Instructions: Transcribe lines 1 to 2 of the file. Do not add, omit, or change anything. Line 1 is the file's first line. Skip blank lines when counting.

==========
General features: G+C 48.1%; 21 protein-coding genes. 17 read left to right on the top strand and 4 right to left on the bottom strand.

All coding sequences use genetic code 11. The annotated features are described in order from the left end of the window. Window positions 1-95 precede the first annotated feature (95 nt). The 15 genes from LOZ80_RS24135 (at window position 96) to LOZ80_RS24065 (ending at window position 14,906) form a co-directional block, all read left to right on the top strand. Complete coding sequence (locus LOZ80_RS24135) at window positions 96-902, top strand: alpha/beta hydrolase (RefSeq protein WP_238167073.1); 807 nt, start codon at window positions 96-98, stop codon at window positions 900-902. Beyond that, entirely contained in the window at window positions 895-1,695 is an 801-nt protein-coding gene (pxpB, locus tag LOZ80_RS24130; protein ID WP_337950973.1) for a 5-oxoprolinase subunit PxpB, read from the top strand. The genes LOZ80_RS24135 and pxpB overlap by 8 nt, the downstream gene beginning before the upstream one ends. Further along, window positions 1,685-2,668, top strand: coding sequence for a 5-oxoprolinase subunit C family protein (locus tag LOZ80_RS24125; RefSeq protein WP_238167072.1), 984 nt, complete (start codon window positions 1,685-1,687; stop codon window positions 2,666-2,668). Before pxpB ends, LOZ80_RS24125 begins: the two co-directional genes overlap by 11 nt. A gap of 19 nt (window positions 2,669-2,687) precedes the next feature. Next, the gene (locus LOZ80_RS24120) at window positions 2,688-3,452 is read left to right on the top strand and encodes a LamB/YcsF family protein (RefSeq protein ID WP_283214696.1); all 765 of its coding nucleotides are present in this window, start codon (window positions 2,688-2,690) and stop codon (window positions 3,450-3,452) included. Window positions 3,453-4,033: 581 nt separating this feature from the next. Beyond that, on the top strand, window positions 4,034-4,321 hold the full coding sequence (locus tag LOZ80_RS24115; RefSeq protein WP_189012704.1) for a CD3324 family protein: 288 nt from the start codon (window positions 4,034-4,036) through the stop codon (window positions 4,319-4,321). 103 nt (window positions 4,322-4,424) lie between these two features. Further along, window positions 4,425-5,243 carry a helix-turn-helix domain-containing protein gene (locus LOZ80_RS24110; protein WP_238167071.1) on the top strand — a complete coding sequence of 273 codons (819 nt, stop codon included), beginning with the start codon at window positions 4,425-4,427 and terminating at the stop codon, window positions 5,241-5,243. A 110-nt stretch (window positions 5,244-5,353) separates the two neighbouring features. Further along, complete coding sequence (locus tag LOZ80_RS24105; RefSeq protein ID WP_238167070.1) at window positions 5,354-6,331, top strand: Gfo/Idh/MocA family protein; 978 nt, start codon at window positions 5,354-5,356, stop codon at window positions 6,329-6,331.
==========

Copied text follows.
General features: G+C 48.1%; 21 protein-coding genes. 17 read left to right on the top strand and 4 right to left on the bottom strand.

All coding sequences use genetic code 11. The annotated features are described in order from the left end of the window. Window positions 1-95 precede the first annotated feature (95 nt). The 15 genes from LOZ80_RS24135 (at window position 96) to LOZ80_RS24065 (ending at window position 14,906) form a co-directional block, all read left to right on the top strand. Complete coding sequence (locus LOZ80_RS24135) at window positions 96-902, top strand: alpha/beta hydrolase (RefSeq protein WP_238167073.1); 807 nt, start codon at window positions 96-98, stop codon at window positions 900-902. Beyond that, entirely contained in the window at window positions 895-1,695 is an 801-nt protein-coding gene (pxpB, locus tag LOZ80_RS24130; protein ID WP_337950973.1) for a 5-oxoprolinase subunit PxpB, read from the top strand. The genes LOZ80_RS24135 and pxpB overlap by 8 nt, the downstream gene beginning before the upstream one ends. Further along, window positions 1,685-2,668, top strand: coding sequence for a 5-oxoprolinase subunit C family protein (locus tag LOZ80_RS24125; RefSeq protein WP_238167072.1), 984 nt, complete (start codon window positions 1,685-1,687; stop codon window positions 2,666-2,668). Before pxpB ends, LOZ80_RS24125 begins: the two co-directional genes overlap by 11 nt. A gap of 19 nt (window positions 2,669-2,687) precedes the next feature. Next, the gene (locus LOZ80_RS24120) at window positions 2,688-3,452 is read left to right on the top strand and encodes a LamB/YcsF family protein (RefSeq protein ID WP_283214696.1); all 765 of its coding nucleotides are present in this window, start codon (window positions 2,688-2,690) and stop codon (window positions 3,450-3,452) included. Window positions 3,453-4,033: 581 nt separating this feature from the next. Beyond that, on the top strand, window positions 4,034-4,321 hold the full coding sequence (locus tag LOZ80_RS24115; RefSeq protein WP_189012704.1) for a CD3324 family protein: 288 nt from the start codon (window positions 4,034-4,036) through the stop codon (window positions 4,319-4,321). 103 nt (window positions 4,322-4,424) lie between these two features. Further along, window positions 4,425-5,243 carry a helix-turn-helix domain-containing protein gene (locus LOZ80_RS24110; protein WP_238167071.1) on the top strand — a complete coding sequence of 273 codons (819 nt, stop codon included), beginning with the start codon at window positions 4,425-4,427 and terminating at the stop codon, window positions 5,241-5,243. A 110-nt stretch (window positions 5,244-5,353) separates the two neighbouring features. Further along, complete coding sequence (locus tag LOZ80_RS24105; RefSeq protein ID WP_238167070.1) at window positions 5,354-6,331, top strand: Gfo/Idh/MocA family protein; 978 nt, start codon at window positions 5,354-5,356, stop codon at window positions 6,329-6,331.